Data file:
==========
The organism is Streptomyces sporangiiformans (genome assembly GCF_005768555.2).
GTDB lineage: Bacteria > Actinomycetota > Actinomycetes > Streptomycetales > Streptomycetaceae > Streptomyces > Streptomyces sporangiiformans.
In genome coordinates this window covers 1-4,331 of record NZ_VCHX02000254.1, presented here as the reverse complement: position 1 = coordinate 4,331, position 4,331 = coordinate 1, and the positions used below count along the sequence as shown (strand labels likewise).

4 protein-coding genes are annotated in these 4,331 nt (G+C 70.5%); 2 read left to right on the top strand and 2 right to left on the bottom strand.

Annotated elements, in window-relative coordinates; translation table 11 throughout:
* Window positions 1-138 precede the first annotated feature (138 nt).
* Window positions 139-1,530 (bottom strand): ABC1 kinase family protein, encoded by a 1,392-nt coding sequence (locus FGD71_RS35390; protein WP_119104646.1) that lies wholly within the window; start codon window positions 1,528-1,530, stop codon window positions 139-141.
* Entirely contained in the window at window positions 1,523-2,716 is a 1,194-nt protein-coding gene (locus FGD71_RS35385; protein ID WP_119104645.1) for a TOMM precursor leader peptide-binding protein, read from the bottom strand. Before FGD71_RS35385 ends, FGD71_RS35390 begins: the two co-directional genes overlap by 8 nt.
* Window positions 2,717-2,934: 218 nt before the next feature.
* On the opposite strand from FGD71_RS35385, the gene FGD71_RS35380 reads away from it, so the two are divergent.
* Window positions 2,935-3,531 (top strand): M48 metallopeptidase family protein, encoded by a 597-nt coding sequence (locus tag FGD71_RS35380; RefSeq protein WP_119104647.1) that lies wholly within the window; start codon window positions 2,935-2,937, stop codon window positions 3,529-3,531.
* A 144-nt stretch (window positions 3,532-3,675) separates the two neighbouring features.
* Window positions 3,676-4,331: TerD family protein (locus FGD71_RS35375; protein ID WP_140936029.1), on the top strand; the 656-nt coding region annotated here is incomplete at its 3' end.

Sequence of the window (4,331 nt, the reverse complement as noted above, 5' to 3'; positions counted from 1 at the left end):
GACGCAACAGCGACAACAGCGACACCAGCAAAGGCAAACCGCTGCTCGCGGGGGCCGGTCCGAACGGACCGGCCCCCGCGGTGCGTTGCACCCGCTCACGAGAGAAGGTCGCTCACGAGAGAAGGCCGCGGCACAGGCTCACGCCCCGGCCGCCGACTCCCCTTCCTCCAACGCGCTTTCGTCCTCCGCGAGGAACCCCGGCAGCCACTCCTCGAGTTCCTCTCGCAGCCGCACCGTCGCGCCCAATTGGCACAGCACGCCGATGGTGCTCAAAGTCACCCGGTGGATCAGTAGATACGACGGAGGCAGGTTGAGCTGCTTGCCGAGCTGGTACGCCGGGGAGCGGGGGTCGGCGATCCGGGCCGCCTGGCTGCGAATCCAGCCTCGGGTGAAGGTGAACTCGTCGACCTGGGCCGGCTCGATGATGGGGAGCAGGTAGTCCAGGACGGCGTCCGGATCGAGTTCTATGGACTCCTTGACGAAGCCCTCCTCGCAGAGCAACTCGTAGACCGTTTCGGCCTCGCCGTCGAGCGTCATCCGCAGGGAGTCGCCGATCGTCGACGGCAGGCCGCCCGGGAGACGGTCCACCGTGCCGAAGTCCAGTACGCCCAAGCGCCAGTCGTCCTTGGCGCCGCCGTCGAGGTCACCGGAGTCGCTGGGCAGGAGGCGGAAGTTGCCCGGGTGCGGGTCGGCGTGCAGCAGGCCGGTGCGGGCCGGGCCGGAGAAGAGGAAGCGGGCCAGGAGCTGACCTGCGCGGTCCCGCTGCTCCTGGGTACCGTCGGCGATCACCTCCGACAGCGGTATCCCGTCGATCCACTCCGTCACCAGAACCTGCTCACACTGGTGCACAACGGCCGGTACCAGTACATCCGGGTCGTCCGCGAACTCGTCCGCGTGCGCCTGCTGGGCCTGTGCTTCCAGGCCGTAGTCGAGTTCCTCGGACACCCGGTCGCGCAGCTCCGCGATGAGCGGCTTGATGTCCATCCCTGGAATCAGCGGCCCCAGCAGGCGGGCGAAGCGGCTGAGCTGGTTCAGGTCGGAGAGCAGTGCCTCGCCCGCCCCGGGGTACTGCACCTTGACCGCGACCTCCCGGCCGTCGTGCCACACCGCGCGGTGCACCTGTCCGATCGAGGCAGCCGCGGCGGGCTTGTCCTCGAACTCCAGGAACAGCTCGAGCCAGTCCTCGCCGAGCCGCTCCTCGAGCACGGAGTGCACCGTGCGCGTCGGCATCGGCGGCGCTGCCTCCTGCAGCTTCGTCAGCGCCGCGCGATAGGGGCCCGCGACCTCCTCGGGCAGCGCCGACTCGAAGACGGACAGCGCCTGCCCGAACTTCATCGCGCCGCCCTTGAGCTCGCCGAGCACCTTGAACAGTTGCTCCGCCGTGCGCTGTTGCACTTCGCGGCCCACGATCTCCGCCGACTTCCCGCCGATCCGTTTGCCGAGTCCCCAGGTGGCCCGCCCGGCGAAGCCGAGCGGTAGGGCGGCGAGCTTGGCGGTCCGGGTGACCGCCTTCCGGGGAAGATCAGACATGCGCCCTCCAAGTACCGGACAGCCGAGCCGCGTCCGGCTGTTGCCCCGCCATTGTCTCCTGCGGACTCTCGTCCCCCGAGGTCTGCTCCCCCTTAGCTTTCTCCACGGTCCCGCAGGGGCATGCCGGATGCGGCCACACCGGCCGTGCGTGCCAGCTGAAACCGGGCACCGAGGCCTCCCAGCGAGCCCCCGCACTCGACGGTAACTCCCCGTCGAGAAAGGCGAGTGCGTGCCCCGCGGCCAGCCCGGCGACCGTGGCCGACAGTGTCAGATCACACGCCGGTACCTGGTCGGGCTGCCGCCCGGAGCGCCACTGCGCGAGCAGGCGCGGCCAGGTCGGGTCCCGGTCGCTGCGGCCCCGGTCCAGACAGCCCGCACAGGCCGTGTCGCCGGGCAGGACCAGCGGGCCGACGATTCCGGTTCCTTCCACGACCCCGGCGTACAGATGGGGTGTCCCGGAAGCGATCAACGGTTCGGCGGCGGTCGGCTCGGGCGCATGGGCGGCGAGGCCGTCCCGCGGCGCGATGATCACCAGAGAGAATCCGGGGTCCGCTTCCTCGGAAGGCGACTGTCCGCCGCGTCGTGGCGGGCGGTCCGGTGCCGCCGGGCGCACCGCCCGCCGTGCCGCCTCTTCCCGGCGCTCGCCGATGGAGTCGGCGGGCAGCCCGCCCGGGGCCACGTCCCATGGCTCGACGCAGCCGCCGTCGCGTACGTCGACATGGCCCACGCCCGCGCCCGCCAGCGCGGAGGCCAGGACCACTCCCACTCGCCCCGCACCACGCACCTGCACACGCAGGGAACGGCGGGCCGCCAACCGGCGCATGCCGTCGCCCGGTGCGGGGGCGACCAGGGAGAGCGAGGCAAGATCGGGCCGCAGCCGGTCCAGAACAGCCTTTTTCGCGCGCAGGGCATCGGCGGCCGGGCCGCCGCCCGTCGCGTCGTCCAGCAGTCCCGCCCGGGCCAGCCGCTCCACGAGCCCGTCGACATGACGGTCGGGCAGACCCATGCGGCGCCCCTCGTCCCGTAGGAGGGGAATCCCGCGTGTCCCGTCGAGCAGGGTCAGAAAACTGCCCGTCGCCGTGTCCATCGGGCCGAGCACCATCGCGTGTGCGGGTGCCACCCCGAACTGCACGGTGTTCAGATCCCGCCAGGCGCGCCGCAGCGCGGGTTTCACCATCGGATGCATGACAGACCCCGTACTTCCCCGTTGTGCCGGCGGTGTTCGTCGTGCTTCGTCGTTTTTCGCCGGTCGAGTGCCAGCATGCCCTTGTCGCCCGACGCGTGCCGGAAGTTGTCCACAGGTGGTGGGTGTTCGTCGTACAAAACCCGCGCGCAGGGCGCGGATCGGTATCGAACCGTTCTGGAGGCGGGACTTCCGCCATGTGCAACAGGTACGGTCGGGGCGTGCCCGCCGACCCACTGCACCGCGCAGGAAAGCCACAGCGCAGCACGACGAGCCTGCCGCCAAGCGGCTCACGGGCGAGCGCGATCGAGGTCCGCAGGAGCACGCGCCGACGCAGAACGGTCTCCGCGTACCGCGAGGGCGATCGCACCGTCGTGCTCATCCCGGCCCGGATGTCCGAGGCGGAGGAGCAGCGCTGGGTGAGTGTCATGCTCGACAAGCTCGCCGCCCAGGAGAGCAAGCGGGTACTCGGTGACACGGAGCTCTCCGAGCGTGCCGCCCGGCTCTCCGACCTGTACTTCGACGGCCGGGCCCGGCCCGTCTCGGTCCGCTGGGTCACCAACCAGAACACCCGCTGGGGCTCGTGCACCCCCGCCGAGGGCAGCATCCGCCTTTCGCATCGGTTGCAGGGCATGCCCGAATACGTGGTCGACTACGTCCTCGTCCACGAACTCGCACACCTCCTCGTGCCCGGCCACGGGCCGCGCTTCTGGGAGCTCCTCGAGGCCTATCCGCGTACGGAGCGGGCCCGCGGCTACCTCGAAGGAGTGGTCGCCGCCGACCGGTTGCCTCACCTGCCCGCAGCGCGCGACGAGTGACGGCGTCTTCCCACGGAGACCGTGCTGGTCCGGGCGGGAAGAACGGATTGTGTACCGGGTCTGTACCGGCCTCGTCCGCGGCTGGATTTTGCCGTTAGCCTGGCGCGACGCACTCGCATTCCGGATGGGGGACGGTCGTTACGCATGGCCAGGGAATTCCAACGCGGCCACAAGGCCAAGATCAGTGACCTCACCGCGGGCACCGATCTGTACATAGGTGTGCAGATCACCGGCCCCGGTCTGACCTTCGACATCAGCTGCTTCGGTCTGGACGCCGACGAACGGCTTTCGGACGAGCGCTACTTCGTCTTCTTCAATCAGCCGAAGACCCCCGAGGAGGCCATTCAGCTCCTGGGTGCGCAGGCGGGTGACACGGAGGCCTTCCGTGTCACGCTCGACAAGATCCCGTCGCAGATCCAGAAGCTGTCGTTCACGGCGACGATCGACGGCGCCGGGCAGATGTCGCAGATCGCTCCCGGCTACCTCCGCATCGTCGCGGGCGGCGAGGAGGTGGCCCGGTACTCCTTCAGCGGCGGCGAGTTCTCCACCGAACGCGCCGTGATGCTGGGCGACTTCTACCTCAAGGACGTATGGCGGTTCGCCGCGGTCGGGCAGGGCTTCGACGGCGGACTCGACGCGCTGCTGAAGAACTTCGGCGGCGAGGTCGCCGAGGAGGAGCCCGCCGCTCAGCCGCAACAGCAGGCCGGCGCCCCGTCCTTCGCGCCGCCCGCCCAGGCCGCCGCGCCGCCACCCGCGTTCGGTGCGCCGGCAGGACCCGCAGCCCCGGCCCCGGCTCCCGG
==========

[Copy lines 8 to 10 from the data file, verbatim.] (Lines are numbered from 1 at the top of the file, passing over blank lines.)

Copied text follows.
* Entirely contained in the window at window positions 1,523-2,716 is a 1,194-nt protein-coding gene (locus FGD71_RS35385; protein ID WP_119104645.1) for a TOMM precursor leader peptide-binding protein, read from the bottom strand. Before FGD71_RS35385 ends, FGD71_RS35390 begins: the two co-directional genes overlap by 8 nt.
* Window positions 2,717-2,934: 218 nt before the next feature.
* On the opposite strand from FGD71_RS35385, the gene FGD71_RS35380 reads away from it, so the two are divergent.